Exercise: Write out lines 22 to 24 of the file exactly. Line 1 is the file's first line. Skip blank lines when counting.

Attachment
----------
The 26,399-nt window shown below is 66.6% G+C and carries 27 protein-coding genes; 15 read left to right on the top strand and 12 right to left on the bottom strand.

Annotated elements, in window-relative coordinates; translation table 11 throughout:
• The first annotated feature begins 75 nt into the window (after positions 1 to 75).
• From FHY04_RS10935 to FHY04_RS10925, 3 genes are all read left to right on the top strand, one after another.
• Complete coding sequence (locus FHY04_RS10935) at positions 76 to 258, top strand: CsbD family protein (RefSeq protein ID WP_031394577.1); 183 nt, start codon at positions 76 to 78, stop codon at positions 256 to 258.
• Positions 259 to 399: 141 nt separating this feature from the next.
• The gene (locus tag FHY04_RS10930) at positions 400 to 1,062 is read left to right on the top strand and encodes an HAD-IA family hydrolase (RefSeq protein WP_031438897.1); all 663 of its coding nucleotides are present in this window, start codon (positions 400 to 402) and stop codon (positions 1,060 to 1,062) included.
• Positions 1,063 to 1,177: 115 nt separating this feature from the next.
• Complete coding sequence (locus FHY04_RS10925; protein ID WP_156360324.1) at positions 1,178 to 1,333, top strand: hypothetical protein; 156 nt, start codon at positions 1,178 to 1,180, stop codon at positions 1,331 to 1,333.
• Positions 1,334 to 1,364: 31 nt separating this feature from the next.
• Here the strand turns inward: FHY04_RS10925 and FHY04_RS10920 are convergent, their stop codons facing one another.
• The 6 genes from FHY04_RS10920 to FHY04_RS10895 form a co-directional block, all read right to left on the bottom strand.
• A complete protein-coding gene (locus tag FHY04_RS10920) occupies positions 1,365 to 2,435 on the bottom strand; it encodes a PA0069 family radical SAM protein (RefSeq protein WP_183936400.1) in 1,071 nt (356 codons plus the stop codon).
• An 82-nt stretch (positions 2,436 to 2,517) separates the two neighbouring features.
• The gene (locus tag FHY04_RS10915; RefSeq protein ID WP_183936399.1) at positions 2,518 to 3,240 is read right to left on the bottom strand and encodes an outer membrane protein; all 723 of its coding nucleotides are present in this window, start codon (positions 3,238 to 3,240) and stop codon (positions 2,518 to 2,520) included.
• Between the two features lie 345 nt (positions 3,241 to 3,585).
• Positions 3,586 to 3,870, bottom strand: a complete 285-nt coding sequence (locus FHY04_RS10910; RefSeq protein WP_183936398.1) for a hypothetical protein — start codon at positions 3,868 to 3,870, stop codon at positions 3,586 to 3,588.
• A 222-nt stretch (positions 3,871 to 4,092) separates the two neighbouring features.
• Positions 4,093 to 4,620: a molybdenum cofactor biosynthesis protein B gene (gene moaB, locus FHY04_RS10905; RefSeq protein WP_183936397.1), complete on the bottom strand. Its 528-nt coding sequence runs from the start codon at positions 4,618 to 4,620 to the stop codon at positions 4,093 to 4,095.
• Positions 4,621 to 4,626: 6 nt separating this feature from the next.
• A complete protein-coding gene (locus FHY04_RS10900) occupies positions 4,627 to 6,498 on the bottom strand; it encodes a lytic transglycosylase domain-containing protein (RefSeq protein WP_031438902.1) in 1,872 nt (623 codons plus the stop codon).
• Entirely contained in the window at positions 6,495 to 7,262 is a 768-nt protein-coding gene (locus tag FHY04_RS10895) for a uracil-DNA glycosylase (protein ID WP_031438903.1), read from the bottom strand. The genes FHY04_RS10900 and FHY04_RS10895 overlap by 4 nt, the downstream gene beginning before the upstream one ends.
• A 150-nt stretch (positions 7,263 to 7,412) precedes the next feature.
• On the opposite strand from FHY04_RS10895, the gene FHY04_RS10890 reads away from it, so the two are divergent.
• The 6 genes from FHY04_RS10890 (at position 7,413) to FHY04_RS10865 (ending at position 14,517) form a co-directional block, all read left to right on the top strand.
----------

• Entirely contained in the window at positions 6,495 to 7,262 is a 768-nt protein-coding gene (locus tag FHY04_RS10895) for a uracil-DNA glycosylase (protein ID WP_031438903.1), read from the bottom strand. The genes FHY04_RS10900 and FHY04_RS10895 overlap by 4 nt, the downstream gene beginning before the upstream one ends.
• A 150-nt stretch (positions 7,263 to 7,412) precedes the next feature.
• On the opposite strand from FHY04_RS10895, the gene FHY04_RS10890 reads away from it, so the two are divergent.